Katie Melua Takes A New Angle on Love in Album No.8

“Maybe I dreamt it
You showed me freedom courage for all
where time was plenty and no one feared the stars would fall
Took my heart and lifted it
to a light in the sky
said a song had needed me.”

Maybe I Dreamt It

“It used to really feel like we were high flying
you could say our days were too good to be true
I loved it when you showed me that inside you were dying
like I had to answer that pull from you
and then the leaves changed shades and up they flew.”

Your Longing is Gone

Going Through Changes

Katie Melua has a gift for lyricism and composition, and her latest record Album No. 8 is no exception. It’s as if each track is a page from a poetry notebook. The verses are compact yet rich, each word carefully chosen to signify a particular emotion or evoke an image. They are brought to life by her dreamy voice and the gorgeous accompaniment of the Georgian Philharmonic Orchestra, whom she collaborated with on the album.

Melua was born in Georgia and moved to the UK when she was a child. Like Norah Jones, her music style is jazzy and soothing. During her 15 years of making music she has found enormous success: she has gone platinum countless times, and every single one of her albums has made it to the top ten list on UK album charts.

Album No. 8 is a lovely soundtrack for autumn because it is mature, graceful, and a bit bewitching. Like the changing leaves of fall this album too marks a change for Melua: a transition to a period of newfound singleness, as she recently separated from her husband of seven years, and also a period of artistic autonomy, as she is no longer with the producer whom she worked with on her first six albums.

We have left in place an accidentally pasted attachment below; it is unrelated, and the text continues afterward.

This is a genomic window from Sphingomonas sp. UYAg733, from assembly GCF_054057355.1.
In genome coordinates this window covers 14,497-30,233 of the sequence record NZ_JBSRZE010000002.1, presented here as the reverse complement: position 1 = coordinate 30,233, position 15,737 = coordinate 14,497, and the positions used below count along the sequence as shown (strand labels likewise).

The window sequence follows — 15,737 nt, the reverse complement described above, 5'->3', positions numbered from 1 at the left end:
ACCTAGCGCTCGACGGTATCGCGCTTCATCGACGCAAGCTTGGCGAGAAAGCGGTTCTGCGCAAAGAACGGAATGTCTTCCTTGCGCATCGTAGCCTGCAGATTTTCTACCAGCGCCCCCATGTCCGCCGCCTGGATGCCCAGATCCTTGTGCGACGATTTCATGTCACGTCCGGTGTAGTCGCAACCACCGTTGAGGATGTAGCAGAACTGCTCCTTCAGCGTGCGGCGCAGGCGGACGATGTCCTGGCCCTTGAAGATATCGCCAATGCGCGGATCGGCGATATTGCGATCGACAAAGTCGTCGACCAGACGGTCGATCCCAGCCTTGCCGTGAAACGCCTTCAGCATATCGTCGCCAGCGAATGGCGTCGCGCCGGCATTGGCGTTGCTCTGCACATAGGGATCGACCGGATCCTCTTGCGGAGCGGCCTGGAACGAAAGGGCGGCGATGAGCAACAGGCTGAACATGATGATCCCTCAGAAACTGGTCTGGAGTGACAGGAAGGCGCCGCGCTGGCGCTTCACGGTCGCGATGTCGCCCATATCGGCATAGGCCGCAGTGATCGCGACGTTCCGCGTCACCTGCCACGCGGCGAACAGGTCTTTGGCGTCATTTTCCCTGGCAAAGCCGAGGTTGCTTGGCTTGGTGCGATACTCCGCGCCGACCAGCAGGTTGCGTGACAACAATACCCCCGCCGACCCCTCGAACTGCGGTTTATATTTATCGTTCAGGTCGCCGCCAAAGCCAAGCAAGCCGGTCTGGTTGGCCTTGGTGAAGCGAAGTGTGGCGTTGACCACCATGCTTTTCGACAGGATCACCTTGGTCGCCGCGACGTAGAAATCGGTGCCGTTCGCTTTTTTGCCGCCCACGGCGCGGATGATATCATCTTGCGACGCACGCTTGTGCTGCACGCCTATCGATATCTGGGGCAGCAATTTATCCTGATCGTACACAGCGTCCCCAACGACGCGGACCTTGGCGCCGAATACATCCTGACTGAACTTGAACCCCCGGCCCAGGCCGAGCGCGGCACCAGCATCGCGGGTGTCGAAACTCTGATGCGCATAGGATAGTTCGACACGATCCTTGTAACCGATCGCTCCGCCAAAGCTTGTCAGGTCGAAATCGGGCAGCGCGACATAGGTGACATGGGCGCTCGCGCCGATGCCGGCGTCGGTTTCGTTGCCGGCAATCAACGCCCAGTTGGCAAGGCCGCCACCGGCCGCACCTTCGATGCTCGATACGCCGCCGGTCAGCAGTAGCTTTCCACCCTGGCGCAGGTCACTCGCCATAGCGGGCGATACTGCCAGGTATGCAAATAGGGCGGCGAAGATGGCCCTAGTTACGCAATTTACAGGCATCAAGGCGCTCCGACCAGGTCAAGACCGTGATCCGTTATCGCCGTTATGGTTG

Her last two albums— In Winter and Album No. 8— have therefore been a learning process about finding her path and defining the artist she wants to be in the face of this new creative freedom. In creating Album No. 8, she worked with composer Leo Abrahams, who served as both collaborator and producer.

Love and Home in Album No.8

In order to reconnect with her artistic purpose, Melua went back to her home country of Georgia. By getting in touch with its approach to making music, she gained perspective and wove this Georgian influence into her latest album. One of the tracks, Heading Home, for instance, is a sweet song about remembering the place you came from. Blending her Georgian roots with her English roots in her music is especially significant for Melua since Georgia is going through a cultural revival of its own after its difficult Soviet past.

“I think we’ve given love too much airtime

…Oh turn it down

Too much love is all around.”

Airtime

In addition to the idea of home, this album also explores passion and memory and love. In an interview Melua explained that she wanted to examine different sides of love apart from the grand romantic variety. While in the past she has written songs about fairy tale loves, right now she is interested in showing that it is not the end of the world when love fades because sometimes people and their expectations change.